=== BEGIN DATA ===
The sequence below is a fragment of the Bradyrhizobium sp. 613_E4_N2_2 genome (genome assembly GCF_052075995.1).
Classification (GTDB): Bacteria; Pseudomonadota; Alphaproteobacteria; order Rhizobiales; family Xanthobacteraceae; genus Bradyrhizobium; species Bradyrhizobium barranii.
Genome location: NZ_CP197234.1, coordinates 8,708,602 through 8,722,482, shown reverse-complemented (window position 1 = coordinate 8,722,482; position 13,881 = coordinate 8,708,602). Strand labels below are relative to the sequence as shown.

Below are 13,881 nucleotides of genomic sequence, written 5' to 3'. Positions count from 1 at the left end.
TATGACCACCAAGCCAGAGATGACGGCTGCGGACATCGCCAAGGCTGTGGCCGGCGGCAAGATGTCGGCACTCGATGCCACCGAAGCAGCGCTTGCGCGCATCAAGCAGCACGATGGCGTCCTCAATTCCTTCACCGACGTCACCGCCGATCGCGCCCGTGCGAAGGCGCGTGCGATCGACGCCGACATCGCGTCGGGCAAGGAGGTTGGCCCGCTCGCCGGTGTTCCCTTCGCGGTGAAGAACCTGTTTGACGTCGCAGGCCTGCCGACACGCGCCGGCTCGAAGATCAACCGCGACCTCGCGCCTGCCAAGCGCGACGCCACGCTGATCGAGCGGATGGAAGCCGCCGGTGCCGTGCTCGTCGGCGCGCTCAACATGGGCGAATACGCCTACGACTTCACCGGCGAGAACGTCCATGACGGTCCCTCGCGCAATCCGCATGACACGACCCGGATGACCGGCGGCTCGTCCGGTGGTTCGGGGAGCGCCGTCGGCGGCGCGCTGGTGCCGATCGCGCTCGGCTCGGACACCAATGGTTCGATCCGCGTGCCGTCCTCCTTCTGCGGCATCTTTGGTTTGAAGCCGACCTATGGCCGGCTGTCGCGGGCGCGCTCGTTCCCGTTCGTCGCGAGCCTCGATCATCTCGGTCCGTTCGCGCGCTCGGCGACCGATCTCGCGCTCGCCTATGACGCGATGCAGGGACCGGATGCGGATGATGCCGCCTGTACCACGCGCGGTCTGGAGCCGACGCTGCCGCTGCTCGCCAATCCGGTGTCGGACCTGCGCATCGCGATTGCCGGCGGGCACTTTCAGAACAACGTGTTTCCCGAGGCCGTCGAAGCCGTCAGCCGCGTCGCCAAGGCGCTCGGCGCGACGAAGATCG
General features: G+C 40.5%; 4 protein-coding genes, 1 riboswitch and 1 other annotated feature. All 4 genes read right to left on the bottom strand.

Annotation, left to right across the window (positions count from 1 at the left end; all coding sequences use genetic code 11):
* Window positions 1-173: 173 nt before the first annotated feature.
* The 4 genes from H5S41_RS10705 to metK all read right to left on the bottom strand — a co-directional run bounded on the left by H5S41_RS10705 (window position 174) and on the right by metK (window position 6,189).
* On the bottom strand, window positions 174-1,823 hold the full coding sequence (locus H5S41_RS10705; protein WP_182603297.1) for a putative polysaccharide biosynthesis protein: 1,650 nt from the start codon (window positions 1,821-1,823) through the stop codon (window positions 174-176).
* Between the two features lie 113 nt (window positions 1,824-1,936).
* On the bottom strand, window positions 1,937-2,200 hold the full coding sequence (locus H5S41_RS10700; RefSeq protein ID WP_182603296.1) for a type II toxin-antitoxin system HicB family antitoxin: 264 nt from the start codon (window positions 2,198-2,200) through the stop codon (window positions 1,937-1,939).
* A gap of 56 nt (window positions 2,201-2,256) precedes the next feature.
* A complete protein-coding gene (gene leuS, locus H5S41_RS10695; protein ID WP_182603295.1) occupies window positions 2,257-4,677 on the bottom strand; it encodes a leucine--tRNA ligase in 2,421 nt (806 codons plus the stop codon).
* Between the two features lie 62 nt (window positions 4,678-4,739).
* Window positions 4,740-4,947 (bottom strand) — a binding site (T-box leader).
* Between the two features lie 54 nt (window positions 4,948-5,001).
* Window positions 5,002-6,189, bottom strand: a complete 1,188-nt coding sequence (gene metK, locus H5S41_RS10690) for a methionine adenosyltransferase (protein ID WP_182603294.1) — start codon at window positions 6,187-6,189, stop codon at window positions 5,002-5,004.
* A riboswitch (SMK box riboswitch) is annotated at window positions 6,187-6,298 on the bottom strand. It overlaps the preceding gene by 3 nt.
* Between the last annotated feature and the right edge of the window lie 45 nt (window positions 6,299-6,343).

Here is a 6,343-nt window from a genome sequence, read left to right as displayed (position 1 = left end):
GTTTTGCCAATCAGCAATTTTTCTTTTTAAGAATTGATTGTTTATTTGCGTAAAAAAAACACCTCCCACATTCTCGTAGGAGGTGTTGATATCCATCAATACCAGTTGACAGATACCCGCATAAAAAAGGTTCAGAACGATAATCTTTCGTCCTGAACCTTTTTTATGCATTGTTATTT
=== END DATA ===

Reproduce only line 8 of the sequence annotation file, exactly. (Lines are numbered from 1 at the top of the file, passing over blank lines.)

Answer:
* Window positions 1-173: 173 nt before the first annotated feature.